Very sad news: Jim Williams of Linear Technology Corp—one of the world's best analog-circuit designers, experimenter, hands-on guy, project genius, damn nice guy, story teller, mentor, eternal student, engineer, collector of historical scientific instruments, master of true and measurable precision and accuracy, and much more—passed away unexpectedly. Many of you know of him though his detailed, voluminous application notes, or his many articles in EDN.
I knew Jim for decades, his sheer love of engineering and experimentation was always a pleasure to absorb; he was a no-nonsense person who liked tangible things and did not fall under the sway of "hot" trends as the solution to all your problems, whether it was software, Twitter, or Facebook. I recently saw him in his lab at LTC, and our encounter inspired this column, here. Due to his talents and accomplishments, Jim could easily have gotten away with being a know-it-all expert and pundit, but he was actually fairly humble and had genuine humility, as he wrestled the demons of circuit and component reality, usually winning (and sometimes losing).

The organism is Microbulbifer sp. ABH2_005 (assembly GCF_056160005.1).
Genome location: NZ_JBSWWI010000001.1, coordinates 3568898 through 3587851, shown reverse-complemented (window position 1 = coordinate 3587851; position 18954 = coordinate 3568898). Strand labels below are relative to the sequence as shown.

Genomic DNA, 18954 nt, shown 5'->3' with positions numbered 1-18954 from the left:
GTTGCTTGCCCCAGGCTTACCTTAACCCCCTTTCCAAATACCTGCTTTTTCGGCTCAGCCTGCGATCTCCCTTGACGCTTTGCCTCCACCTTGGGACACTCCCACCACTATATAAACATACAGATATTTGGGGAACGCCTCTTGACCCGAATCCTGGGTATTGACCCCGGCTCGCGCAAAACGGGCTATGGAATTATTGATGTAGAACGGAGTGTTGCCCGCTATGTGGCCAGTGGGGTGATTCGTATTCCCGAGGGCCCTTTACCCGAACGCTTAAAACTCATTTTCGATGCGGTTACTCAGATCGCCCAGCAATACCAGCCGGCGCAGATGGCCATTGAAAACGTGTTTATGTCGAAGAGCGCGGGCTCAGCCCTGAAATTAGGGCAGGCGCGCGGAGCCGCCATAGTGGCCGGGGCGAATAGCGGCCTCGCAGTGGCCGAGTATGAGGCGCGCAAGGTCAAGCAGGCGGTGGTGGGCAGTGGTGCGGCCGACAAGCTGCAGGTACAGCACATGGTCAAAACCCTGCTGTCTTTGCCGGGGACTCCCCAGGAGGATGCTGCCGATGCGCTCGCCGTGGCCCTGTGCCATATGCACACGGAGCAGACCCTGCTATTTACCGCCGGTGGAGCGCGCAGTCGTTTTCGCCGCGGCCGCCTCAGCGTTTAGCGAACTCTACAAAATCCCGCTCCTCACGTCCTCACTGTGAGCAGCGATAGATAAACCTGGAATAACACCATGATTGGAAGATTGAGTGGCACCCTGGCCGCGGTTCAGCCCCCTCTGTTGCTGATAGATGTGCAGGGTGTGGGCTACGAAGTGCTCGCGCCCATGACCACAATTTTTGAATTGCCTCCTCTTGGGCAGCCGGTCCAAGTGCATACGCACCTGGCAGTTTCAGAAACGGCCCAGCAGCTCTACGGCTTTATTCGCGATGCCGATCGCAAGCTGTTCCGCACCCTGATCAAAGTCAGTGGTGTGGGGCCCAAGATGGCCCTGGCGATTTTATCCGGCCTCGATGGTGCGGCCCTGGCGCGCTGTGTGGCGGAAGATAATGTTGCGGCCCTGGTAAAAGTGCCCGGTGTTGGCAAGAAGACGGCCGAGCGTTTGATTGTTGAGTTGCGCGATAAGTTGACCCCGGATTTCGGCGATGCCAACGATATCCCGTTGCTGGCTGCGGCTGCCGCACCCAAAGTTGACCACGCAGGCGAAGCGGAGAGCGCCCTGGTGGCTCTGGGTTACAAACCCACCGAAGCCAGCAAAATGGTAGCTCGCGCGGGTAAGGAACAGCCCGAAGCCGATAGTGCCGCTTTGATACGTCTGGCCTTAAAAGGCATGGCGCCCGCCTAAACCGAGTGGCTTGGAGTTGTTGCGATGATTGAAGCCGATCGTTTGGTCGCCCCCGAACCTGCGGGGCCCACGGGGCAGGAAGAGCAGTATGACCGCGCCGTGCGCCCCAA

Jim began his career in the MIT Nutrition Lab, building circuits and systems for their experiments and research. As far I know, he was not a formally degreed EE; he was largely self-taught. He traveled back to MIT each year to give a guest lecture to EEs and also do some recruiting and outreach on the joys of analog.
Jim was a man who truly understood the analog signal chain, what it could do, what it couldn’t do, its vagaries and foibles, and how to make it do what you wanted despite pushback of the laws of physics. His mind was "one" with op amps, converters, references, and power supplies. He will be sorely missed by his family, friends, and the engineering community. I invite and encourage any of you who knew him, or knew of him, to add a comment below.